3. Like Lance, I knew it was going to happen and was prepared. We’ll adjust our budget somewhat, but not a whole lot as we really were not living on most of it. I know that many families benefitted from it and will impact as such. However, I do not think that it should’ve been extended as we simply have to increase revenue for the country. Actually, we need to do that and cut spending. Unfortunately, it looks as if they only truly care about the first part and not the second.

    • Travis says:

      It’s definitely budget cutting time, and I agree that there doesn’t seem to be as much interest in doing that. Lots of fat out there to cut…..maybe it’s time we stop being the world police until we get our own house in order!

  4. Chad says:

    I could be wrong, but weren’t the Bush tax cuts “temporary” as well? In reality, aren’t all tax percentages “temporary” since the government could always vote to have them changed? I think it’s bogus how the politicians try to make us think they are fighting for us in regards to taxes, but then they allow a 2% tax increase on everyone who works. The “temporary” argument is just a smokescreen. My taxes went up 2%. Just like you said Travis, no matter how one describes it, it is a 2% paycut.

    • Travis says:

      You are correct, Chad, they were temporary as well. The stupidest thing from my perspective is how they said they fought SOOO hard, and got this deal in place that helped so many Americans – and then in the fine print it says “oh, by the way, the payroll tax wasn’t renewed so get ready for less money in your paychecks.” But BOY did we work hard AFTER we got back from our Christmas break! Oh, and by the way, we have another big fiscal fight that will come due at the end of February, but we’re not going to talk about it now….we’re going to wait until the end of February when it becomes a crisis again. FIRE THEM ALL!

  5. debtgirl says:

    Yes, but even if it is a cut it was actually only supposed to be temporary so we really should have just pocketed, paid down debt (If I was smart, which I am not), and said thank you and when it was taken away, oh well!

    It was not supposed ot be forever, they should never have done it.

    • Travis says:

      that’s the tough part, though, debt girl. The tax decrease was to put more money into the pockets of struggling people – so what it did was give more income to families that needed it to help make ends meet. Now they’ve taken it away, again making those same people struggle again.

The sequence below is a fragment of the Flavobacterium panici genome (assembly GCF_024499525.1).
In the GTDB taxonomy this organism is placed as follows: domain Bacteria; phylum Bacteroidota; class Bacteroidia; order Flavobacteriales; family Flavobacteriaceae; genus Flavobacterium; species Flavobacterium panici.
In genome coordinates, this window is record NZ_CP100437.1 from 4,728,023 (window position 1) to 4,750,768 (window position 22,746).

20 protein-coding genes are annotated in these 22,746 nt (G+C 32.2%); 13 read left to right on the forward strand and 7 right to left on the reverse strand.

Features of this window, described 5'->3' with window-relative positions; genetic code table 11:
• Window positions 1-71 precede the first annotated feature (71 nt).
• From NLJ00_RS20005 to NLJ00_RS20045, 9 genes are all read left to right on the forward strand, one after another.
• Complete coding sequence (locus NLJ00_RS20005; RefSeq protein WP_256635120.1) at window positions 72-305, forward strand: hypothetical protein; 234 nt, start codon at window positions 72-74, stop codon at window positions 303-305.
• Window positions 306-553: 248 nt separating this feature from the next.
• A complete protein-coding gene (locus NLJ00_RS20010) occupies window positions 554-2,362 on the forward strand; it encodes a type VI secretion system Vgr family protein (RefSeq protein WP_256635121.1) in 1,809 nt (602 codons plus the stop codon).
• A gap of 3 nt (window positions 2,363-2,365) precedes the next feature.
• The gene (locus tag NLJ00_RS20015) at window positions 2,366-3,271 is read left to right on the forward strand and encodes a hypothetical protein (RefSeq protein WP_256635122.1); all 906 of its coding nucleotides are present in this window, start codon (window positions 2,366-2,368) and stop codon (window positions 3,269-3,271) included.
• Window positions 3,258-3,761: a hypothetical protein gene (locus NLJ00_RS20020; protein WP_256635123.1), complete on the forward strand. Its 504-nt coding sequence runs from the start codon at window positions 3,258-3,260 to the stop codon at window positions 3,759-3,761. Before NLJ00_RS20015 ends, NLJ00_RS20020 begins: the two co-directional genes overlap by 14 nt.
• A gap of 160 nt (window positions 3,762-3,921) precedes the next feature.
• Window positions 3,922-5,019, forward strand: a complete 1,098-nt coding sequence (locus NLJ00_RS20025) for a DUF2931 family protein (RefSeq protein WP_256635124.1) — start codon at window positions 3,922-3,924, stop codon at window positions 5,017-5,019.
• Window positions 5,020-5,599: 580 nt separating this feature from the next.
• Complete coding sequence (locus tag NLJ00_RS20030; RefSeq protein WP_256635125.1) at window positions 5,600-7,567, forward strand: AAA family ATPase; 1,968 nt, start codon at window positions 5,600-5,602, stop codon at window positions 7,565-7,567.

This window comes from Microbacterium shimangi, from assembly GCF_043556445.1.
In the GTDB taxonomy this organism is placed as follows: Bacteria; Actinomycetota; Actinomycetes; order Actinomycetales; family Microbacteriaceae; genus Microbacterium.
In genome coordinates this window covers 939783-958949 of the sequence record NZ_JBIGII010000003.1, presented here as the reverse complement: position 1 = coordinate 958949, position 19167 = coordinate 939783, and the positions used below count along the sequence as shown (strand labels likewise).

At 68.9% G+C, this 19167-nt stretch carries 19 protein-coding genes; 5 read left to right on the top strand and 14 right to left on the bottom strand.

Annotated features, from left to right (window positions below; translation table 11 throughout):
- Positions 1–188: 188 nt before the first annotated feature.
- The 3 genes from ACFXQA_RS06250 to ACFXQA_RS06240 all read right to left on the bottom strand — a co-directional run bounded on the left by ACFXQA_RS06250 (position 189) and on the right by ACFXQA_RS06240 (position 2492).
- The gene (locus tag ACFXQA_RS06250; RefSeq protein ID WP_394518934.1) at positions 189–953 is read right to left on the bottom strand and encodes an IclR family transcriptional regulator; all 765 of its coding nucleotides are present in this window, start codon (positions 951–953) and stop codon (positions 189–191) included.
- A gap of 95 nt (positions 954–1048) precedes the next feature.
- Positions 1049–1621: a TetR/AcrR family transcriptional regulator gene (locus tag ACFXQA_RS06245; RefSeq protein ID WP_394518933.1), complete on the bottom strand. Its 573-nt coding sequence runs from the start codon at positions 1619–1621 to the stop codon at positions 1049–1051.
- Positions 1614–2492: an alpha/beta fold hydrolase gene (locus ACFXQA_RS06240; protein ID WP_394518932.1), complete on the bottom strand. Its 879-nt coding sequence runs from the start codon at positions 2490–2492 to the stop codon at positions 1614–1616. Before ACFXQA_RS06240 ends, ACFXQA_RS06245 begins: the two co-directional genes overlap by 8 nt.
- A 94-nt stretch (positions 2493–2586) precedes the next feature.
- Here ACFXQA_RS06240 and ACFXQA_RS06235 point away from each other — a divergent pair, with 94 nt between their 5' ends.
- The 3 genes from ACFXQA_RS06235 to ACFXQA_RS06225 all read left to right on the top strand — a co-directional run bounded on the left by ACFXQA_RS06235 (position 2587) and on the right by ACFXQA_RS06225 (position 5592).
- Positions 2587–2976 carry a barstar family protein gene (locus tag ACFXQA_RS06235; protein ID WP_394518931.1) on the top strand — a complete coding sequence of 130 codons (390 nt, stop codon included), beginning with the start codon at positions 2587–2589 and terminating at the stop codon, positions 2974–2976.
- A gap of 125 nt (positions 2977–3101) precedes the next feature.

They could have done what they had done in the past and make it a “one time rebate check.” But when people get large checks they typically use it to buy big ticket items like TVs and such – which may help stimulate the economy if everyone does it, but doesn’t do much for the day to day lives of people.

      I agree though, they should have either found a way to make it permanent….OR at least extend it to when the economy was healthier. Of course there’s never a good time to raise taxes on people. 🙂

  6. Jane Savers says:

    Here in Canada our payroll tax deductions went up slightly in 2 categories – employment insurance and Canada Pension Plan for people making over $44, 000 per year. The amount that is deducted for federal tax did not increase.

    25% of my pay cheque is taken in deductions but Canada has free health care and I don’t have to pay extra for that. I can get some of my federal income taxes back from my tax return if I invest in a RRSP (registered retirement savings plan). The government is desperate for us to save for our own retirements so they give generous tax credits for retirement savings and I will probably recieve $2,200 in the form of a tax refund because of what I invested in my own retirement.

    • Travis says:

      I wish our government would take a closer look at how health care is done in Canada. It just seems to me that health care is one of those basic needs that everyone should have access to (like roads, and education, etc). It’s also nice that your government is very supportive of you saving for your own retirement – but I don’t think you have Social Security (or an equivalent either). Maybe I’m wrong. Thanks for sharing how things are shaping up in our friendly neighbor to the north, Jane!

      • Jane Savers says: